February 15, 2018; Center for Public Integrity
NPQ has, for over a decade, been trying to draw more than periodic attention to veterans’ charities that defraud the public, using concern for veterans as a surefire emotional hook. In many cases, the so-called charities use telemarketers to raise millions, passing along only pennies on the dollar. In mid-December, the Center for Public Integrity published an investigation of another one of these entities—this one known as the Center for American Homeless Veterans, run by founder Brian Arthur Hampton. CPI reports that “the Center for American Homeless Veterans’ tax return offers little evidence that the organization is funding or otherwise directly supporting such endeavors. Its 2015 tax return indicates it provided just $200 in grants to other organizations out of $2.5 million in overall expenditures, the vast majority of which paid telemarketers.” Hampton also had to be paid, making over $340,000 that same year.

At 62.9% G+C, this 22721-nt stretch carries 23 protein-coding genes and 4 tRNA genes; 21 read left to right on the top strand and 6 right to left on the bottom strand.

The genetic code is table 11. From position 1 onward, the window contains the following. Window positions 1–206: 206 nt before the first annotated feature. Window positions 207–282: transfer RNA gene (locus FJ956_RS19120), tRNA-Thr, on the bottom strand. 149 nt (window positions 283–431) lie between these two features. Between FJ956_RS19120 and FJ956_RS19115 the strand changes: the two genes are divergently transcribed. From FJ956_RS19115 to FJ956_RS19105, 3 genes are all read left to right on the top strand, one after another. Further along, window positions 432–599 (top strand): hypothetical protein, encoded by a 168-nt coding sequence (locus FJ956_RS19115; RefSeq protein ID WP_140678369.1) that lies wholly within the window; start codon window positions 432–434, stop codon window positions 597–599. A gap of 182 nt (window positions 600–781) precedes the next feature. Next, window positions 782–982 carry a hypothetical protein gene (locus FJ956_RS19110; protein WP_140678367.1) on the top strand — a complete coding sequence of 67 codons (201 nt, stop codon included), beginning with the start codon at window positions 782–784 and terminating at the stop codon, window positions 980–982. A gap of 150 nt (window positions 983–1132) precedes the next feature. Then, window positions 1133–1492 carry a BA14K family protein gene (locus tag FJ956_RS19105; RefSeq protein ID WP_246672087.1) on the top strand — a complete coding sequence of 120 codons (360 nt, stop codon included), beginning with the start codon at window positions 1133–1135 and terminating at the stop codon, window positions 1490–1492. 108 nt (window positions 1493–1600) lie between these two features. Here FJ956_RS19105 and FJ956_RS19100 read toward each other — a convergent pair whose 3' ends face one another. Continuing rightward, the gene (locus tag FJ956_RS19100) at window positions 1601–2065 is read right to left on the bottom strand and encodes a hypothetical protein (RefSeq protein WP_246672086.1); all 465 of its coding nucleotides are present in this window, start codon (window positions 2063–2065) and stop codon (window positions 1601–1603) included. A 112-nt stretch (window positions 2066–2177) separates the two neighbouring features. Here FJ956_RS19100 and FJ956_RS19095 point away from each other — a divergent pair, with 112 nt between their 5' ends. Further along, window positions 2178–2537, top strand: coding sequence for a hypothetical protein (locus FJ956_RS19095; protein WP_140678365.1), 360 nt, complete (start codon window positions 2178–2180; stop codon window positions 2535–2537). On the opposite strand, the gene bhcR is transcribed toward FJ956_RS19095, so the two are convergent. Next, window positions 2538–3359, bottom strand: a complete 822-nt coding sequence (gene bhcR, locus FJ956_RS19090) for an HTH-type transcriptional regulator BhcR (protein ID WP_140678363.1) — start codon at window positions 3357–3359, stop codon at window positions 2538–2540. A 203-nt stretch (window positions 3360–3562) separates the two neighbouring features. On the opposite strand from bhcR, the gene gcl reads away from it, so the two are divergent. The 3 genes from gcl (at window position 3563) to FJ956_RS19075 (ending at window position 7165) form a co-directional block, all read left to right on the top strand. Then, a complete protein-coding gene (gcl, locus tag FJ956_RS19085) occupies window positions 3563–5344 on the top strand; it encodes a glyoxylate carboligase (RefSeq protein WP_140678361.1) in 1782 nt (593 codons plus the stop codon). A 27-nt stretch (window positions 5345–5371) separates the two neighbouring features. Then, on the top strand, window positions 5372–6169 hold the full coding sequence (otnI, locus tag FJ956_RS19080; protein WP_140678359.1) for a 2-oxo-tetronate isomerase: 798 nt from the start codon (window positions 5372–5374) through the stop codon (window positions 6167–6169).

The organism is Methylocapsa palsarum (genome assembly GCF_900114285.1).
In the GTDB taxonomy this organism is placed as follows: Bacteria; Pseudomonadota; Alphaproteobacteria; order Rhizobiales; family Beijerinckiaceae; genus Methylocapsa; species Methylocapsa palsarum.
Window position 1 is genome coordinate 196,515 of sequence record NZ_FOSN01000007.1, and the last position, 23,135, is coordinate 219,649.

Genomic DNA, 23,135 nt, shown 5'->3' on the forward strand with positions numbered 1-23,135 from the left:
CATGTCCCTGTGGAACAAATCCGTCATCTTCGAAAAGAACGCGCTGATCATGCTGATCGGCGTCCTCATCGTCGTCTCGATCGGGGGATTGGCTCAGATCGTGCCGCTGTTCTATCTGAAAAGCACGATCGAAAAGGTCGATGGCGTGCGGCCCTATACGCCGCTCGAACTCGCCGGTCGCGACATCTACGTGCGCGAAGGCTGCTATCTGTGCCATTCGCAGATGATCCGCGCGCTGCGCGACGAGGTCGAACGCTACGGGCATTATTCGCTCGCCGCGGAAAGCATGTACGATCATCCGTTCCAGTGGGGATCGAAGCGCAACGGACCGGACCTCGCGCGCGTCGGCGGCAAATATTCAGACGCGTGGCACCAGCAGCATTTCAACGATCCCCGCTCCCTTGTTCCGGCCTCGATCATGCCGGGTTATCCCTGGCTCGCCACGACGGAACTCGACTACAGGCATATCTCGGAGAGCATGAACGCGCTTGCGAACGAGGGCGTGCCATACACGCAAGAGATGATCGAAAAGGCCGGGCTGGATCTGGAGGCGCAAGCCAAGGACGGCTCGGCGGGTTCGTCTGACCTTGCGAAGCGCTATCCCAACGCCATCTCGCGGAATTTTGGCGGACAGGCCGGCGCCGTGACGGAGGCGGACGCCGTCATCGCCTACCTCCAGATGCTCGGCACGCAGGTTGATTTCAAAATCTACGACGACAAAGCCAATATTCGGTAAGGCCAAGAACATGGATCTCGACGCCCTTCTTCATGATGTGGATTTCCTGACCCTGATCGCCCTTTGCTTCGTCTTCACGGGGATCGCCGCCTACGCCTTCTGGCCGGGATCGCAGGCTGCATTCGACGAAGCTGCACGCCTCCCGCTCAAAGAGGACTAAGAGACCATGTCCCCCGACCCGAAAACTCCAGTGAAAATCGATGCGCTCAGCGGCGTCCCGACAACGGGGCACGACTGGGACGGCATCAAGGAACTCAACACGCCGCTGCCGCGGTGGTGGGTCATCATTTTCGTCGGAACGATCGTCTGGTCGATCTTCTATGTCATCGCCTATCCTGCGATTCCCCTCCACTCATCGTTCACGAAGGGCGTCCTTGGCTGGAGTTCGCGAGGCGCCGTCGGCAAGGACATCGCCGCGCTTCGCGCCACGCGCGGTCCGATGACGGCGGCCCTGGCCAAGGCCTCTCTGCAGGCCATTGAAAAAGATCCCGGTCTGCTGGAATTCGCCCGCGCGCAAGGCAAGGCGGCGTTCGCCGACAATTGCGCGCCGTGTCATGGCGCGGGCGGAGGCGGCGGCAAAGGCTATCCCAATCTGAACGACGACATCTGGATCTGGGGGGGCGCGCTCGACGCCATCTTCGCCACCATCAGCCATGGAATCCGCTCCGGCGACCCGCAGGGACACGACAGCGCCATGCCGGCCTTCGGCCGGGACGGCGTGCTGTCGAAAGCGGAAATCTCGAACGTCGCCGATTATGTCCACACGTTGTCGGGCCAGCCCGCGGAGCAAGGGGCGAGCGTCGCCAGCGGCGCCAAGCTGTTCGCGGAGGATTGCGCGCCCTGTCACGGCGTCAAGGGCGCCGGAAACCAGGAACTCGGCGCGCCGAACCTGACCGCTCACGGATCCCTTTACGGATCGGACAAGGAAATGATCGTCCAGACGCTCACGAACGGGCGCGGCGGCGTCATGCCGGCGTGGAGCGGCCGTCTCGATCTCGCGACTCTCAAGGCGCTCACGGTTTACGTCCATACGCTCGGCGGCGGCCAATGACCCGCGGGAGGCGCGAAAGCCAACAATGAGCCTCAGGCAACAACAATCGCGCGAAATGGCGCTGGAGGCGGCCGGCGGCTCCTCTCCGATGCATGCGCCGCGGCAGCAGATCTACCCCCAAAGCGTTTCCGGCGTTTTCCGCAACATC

In any case, the Virginia attorney general, Mark Herring, has now issued a “civil investigative demand” for documents from the nonprofit. Michael Kelly, Herring’s spokesperson, confirmed his office is investigating the Center for American Homeless Veterans, but he spoke more broadly of the problem in a statement: “Attorney General Herring has made it a priority to crack down on financial exploitation of veterans and fraudulent charities, as evidenced by his work with colleagues to shut down the deceptive ‘VietNow’ charity, and the record-setting $100 million settlement his team secured against USA Discounters for deceptive sales and debt collection practices.” Readers may remember our coverage of this case, which was pursued in a coordinated way by 25 states.
But, in addition to this state action, just a day before, Rep. Walter B. Jones (R-NC), citing CPI’s recent investigation among others, sent a letter to the leaders of the House Ways and Means Committee and the Committee on Oversight and Government Reform urging them to launch an investigation into these types of “bad actors,” writing, “Congress should not sit on the sidelines while unscrupulous individuals abuse their tax-exempt status, fleece donors and take advantage of the men and women who have served our great nation and their families.”—Ruth McCambridge